A cluster of 14 homes and apartments in Ocean Park dating back to the early 20th century will become Santa Monica’s fifth historic district.

The city council voted unanimously Tuesday to landmark the district at Ocean Park Boulevard and 4th Street, overturning last month’s tied Landmarks Commission vote that effectively denied the Santa Monica Conservancy’s application. The Conservancy, a historic preservation nonprofit, applied to designate the predominantly Craftsman and Mediterranean Revival buildings as a historic district after learning that the company XYZ, the owner of more than half the buildings, was using the Ellis Act to evict tenants.

Conservancy president Carol Lemlein said the organization had been planning to landmark the collection of buildings for some time but expedited the process because they believed XYZ’s use of the Ellis Act could mean the company intended to demolish or alter the buildings. The 1985 state law allows property owners to evict tenants if they want to get out of the rental business.

The 14 buildings spread over five lots were built between 1906 and 1936. They vary in style, ranging from Craftsman, Neoclassical and American Colonial Revival bungalows and cottages to small Mediterranean Revival apartments. The buildings have not been substantially changed since they were constructed, Lemlein said.

“Nearly all of (the buildings) were constructed in the years following the extension of Ocean Park Boulevard and … survived the streetscape improvements beginning with the redevelopment era in the late 1960s unscathed,” she said.

The architectural makeup of the district is similar to the Third Street Neighborhood Historic District, which became the city’s first historic district in 1990 and is also in Ocean Park. However, city staff and the three landmarks commissioners who voted against the district said the buildings were too dissimilar to warrant designation.

“This is a hodgepodge of styles,” Commissioner Kenneth Breisch said last month. “Just because these houses have survived doesn’t necessarily raise their level of significance.”

The commission tied 3-3 on the issue, with one commissioner absent from the discussion. When city council heard the Conservancy’s appeal of the decision Tuesday, councilmembers disputed the conclusions of the commission and city staff.

Councilmember Ted Winterer, a former member of the Conservancy, said he thinks the varied styles of the buildings exemplify the manner in which Ocean Park developed. He also noted that all the buildings in the district are historically significant; typically, historic districts incorporate a few buildings that were constructed after its period of significance but must be included for the district to be contiguous.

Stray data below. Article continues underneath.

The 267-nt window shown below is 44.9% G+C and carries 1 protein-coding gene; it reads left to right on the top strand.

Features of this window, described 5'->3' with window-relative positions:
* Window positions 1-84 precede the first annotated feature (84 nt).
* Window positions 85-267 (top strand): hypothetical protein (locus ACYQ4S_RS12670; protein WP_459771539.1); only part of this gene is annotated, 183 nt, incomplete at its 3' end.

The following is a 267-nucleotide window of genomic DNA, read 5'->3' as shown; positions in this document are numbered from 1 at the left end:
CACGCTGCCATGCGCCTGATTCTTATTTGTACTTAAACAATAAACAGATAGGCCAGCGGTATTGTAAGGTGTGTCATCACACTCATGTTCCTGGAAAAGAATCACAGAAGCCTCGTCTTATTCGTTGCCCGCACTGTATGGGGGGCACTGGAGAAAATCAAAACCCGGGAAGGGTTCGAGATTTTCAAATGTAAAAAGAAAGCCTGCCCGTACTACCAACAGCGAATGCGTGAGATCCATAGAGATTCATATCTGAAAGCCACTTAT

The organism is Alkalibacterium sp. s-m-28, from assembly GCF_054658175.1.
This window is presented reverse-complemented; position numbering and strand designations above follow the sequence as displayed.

“This is not Nantucket. This is Santa Monica, and the Ocean Park neighborhood has a history of developing a diversity of architectural styles at the same time,” Winterer said.

Several neighbors and residents told the council they supported landmarking the district.

Jeffrey Sturges, who has lived at 2522 4th St. for 21 years, said he supports creating the historic district because the buildings are familiar features of the Ocean Park neighborhood and have survived the redevelopment of Ocean Park Boulevard in the late 1960s.

“These buildings … have an outsized effect on the perception of the Ocean Park neighborhood for everyone who passes down 4th Street every day,” Sturges said. “(The district) has stuck there like a barnacle through the ages and I think it has a great deal of cohesion, stylistic and otherwise.”

Joseph Solomon, a representative of XYZ, a technology company that provides domain names to individuals and businesses, said the company intended to complete historically sensitive renovations to the 12 buildings it owns in the district. The designation would make the renovations costly and time-consuming, he said, because it would have to go through an extended approval process with the city.

Solomon also said he thinks the cluster of homes is too small and inconsistent to become a historic district.

“Staff was very clear in recommending against the proposed district,” Solomon said. “It goes against the (city of Santa Monica’s) landmark ordinance, the national park service guidelines and the historic resources group report itself.”

The council will vote on an ordinance to finalize the landmark designation at a future meeting.



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  1. Great news. Poor XYZ Tech…? cry me a river…? Why the hell is a Vegas tech company investing in historic SM real estate? Beware, Snap(Chat) made a real mess in Venice with their real estate acquisitions…buying cherished restaurants to convert to private cafeterias, converting rent controlled apts to private intern housing, raising commercial rents to ridiculous levels, forcing many adjacent long term businesses out…

  2. There is a criminal element in Santa Monica which uses the landmarking of buildings to drive small landlords out of business.

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